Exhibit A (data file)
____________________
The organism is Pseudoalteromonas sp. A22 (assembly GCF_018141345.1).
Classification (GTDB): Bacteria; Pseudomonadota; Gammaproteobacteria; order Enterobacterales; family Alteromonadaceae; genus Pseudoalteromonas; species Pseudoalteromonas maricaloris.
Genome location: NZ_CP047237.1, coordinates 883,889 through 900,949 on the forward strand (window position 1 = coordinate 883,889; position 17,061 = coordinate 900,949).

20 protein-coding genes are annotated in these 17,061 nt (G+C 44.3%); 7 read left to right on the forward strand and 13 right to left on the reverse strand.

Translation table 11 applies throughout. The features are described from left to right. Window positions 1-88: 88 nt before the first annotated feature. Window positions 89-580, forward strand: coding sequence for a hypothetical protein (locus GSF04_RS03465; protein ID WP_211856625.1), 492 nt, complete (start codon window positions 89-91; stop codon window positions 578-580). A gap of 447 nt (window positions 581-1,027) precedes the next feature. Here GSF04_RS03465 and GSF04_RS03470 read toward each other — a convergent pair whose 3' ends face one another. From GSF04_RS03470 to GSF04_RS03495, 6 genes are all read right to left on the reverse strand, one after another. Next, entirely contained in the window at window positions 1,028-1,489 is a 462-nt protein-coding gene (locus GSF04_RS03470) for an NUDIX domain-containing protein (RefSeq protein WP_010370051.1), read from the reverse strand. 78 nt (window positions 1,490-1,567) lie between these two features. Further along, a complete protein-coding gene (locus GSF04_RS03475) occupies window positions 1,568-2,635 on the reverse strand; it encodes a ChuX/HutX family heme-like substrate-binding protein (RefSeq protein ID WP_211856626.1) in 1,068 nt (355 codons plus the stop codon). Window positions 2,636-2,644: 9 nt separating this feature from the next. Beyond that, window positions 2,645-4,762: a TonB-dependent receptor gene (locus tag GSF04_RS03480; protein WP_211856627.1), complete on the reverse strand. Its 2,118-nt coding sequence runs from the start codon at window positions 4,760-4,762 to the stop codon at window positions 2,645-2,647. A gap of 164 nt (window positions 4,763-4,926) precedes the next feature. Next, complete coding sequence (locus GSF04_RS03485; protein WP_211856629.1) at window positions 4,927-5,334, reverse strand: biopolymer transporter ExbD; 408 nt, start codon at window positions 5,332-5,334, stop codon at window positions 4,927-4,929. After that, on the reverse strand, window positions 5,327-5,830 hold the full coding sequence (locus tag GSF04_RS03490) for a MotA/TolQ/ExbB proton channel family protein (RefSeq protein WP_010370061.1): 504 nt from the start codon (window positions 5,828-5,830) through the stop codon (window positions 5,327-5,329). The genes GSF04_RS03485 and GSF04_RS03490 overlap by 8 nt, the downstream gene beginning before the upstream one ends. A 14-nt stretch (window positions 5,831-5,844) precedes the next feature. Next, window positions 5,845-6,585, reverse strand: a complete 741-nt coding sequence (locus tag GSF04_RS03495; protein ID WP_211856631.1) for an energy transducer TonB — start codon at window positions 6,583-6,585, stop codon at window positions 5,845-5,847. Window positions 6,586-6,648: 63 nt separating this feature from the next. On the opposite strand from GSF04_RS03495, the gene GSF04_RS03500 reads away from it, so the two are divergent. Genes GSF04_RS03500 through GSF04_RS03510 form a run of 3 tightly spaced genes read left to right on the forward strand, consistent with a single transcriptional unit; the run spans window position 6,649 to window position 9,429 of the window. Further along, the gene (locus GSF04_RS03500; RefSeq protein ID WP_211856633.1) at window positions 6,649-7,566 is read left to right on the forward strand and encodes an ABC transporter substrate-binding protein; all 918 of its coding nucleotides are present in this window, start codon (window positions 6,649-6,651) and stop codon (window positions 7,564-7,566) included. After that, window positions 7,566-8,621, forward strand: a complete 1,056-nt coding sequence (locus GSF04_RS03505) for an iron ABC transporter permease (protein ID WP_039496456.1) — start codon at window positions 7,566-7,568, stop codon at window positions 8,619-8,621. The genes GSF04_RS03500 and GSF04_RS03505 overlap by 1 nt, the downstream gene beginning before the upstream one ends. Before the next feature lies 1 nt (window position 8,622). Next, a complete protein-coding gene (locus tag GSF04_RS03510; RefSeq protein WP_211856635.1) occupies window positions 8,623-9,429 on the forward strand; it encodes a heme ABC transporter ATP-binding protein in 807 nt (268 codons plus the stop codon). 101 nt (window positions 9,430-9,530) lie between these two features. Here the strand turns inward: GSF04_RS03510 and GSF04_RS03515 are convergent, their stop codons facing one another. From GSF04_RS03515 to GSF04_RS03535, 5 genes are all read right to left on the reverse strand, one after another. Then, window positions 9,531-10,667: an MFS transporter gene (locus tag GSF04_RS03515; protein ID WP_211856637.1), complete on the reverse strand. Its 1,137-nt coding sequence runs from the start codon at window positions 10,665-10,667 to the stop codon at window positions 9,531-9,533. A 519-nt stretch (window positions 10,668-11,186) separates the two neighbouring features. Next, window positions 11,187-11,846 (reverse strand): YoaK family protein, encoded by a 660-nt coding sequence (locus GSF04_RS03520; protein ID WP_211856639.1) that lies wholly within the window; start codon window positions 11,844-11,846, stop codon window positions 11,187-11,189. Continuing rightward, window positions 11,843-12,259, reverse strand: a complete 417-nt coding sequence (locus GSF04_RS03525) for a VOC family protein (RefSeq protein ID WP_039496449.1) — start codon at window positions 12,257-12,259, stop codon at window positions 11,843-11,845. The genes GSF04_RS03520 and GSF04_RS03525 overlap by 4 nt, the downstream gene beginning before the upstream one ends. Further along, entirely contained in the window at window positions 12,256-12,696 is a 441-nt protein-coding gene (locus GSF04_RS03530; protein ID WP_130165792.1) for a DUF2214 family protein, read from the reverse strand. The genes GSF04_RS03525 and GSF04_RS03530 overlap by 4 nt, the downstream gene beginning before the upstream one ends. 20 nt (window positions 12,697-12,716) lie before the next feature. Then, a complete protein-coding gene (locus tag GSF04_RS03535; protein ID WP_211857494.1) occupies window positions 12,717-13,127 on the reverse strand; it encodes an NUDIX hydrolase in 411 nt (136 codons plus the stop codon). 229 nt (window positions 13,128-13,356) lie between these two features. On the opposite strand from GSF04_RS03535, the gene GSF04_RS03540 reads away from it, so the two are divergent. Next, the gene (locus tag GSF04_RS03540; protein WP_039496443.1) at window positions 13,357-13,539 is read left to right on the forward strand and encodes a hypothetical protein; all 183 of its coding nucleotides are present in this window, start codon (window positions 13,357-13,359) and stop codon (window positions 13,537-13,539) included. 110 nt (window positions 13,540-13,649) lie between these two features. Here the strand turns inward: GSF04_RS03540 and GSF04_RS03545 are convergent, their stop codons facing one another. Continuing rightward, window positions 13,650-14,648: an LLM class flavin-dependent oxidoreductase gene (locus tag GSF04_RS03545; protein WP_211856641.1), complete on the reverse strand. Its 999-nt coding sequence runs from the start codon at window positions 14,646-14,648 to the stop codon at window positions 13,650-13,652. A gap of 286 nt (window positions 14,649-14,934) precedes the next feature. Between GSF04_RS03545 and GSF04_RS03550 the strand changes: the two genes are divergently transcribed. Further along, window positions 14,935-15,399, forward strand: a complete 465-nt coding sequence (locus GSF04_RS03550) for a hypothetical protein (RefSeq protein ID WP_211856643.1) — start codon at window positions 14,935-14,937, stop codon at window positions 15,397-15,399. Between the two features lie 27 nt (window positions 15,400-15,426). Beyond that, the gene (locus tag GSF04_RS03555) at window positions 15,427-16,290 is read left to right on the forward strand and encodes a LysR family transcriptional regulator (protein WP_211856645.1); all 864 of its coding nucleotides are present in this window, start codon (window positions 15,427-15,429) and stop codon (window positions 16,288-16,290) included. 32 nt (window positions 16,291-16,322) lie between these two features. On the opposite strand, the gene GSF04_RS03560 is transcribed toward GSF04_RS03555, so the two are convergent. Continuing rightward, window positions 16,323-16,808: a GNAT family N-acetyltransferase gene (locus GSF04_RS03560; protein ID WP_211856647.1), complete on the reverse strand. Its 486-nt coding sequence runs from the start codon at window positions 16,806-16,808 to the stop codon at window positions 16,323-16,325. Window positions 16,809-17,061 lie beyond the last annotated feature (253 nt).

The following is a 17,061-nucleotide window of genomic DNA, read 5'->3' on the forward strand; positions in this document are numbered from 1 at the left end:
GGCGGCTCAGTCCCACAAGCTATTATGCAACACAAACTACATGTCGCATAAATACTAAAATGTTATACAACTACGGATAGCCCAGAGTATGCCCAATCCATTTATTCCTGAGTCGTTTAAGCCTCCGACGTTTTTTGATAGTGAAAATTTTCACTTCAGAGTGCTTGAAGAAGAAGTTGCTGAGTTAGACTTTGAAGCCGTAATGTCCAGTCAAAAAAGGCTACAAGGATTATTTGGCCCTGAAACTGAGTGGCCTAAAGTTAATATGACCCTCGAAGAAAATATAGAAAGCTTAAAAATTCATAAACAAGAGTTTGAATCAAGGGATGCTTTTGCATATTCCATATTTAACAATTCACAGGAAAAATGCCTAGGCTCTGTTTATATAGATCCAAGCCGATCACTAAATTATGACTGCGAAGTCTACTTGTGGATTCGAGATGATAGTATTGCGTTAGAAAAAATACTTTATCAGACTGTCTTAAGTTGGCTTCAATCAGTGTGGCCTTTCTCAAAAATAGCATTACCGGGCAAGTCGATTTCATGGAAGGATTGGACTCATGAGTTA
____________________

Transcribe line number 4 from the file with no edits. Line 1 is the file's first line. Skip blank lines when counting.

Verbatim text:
20 protein-coding genes are annotated in these 17,061 nt (G+C 44.3%); 7 read left to right on the forward strand and 13 right to left on the reverse strand.